Note: This review of Black Panther reveals no spoilers.
If the bard, William Shakespeare wrote the plot for a superhero movie it would have been similar to Black Panther. Less than a movie about a person with superpowers, Black Panther is about political intrigue and someone trying to remove a king from his rightful place on the throne, the basic plot of Shakespeare’s Julius Caesar, Hamlet, Macbeth, Richard III, and Richard II. However do not fear superhero fans, the script is not in iambic pentameter, nor is it in 16th century English. Black Panther is a different kind of superhero movie, in theme and in its politics, but it is a superhero movie.
The movie begins by explaining that centuries ago, five African tribes went to war over a meteorite containing vibranium. One warrior ingested a “heart-shaped herb” that was affected by the metal and gained superhuman abilities. He became the first “Black Panther” and united all tribes (except the Jabari Tribe who declined) to form the nation of Wakanda. Over time, the Wakandans used the vibranium to develop technology more advanced than anything we see in the modern, western world and they isolate themselves from the world by posing as a Third World country.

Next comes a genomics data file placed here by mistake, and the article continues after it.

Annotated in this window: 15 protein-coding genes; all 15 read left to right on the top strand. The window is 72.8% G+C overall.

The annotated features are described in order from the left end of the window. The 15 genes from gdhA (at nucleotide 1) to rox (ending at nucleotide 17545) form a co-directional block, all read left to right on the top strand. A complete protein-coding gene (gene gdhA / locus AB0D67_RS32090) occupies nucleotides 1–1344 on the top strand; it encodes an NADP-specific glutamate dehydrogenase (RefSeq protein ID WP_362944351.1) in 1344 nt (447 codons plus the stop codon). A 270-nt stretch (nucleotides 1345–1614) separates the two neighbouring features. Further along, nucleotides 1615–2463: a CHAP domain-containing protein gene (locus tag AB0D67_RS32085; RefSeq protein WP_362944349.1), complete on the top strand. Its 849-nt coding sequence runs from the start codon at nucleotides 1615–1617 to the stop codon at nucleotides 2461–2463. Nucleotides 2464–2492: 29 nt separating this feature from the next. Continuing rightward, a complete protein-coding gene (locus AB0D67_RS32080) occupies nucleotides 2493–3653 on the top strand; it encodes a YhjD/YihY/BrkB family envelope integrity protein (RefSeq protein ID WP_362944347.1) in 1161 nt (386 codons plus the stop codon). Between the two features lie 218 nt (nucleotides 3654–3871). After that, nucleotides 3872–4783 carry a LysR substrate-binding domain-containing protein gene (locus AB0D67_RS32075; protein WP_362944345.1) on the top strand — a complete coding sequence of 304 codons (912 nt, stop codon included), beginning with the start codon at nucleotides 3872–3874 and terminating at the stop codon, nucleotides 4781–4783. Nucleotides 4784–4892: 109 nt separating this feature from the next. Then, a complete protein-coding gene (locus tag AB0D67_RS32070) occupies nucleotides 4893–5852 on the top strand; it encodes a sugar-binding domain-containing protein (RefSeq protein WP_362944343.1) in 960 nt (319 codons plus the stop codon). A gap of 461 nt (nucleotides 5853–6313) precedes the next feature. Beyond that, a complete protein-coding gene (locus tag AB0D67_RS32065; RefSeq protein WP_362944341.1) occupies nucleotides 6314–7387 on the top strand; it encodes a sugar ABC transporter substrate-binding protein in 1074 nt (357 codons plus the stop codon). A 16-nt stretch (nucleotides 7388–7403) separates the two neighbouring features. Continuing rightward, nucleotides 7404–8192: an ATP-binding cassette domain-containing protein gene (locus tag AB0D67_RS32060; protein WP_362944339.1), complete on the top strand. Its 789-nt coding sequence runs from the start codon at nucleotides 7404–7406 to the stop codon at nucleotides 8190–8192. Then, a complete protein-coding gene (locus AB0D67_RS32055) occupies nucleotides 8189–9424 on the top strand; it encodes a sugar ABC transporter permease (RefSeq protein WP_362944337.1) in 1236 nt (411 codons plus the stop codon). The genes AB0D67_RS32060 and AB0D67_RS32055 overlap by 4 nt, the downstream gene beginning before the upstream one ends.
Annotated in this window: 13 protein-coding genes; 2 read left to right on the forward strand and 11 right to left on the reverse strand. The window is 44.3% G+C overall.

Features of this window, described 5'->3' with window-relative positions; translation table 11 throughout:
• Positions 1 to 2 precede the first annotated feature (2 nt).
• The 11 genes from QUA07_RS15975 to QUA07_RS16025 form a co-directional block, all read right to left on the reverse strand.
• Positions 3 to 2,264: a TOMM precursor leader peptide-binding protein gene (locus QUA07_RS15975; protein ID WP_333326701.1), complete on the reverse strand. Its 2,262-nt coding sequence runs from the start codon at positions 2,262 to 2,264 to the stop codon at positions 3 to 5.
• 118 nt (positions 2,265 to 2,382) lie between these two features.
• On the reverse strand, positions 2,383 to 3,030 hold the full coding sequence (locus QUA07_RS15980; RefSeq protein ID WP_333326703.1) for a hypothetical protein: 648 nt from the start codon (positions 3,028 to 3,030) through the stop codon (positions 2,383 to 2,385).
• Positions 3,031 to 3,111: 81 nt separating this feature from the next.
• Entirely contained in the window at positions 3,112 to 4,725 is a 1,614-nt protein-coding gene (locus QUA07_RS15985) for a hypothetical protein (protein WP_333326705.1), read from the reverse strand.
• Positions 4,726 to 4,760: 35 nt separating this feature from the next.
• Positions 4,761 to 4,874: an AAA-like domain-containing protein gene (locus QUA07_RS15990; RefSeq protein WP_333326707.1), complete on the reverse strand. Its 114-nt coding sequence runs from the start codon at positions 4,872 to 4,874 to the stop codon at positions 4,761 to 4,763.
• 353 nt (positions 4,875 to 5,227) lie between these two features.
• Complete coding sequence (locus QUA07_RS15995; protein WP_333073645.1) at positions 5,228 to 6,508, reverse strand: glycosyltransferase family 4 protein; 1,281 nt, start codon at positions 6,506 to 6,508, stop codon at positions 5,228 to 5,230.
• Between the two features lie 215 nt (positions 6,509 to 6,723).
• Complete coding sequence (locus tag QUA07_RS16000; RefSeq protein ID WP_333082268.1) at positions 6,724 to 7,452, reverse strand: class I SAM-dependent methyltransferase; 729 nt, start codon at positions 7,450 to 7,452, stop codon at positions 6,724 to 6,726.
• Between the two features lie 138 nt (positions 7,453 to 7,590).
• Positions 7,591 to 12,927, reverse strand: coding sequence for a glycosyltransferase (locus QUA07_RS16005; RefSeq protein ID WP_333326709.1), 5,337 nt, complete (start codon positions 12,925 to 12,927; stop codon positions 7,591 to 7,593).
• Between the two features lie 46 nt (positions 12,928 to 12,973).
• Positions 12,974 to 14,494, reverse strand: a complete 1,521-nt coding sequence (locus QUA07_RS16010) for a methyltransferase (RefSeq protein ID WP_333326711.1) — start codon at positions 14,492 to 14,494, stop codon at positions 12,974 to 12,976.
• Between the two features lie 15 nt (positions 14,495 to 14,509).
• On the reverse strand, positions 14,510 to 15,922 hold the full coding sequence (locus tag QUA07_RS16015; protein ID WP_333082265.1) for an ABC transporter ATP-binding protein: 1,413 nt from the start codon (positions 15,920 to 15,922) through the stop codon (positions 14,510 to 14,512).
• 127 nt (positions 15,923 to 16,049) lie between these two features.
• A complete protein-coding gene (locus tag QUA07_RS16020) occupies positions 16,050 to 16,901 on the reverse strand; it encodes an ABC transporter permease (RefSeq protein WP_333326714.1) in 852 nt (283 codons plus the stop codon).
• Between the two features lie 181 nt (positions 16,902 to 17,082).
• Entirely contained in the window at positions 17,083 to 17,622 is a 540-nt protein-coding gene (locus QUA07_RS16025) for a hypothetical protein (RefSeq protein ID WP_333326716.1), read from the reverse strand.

As we know from Captian America Civil War, Wakanda king T’Chaka is killed while making a speech at the UN, leaving his son T’Challa (played by Chadwick Boseman)to take over. What follows is a political struggle between three camps; one follows T’Challa’s father’s philosophy of complete isolation, a second suggests using Wakanda’s advanced technology to contribute to the world, and the third wants to use the Wakanda technology to rule over white people.
T’Challa starts in his father’s camp– he is afraid that Wakanda will be revealed for the rich paradise it truly is. Allowing outsiders to know the true Wakanda would invite the greed and violence from the outside world and eventually ruin the Wakandian paradise. But T’Challa is struggling internally because he is not as cold-hearted as his dad. He sees the poverty, human trafficking, and other injustices throughout the world and knows his country could help solve them— but does he dare?
T’Challa becomes the Black Panther often in the movie, but it’s usually tied to his responsibility as King, his desire to protect his kingdom, and ultimately to fight for his rightful place on the throne…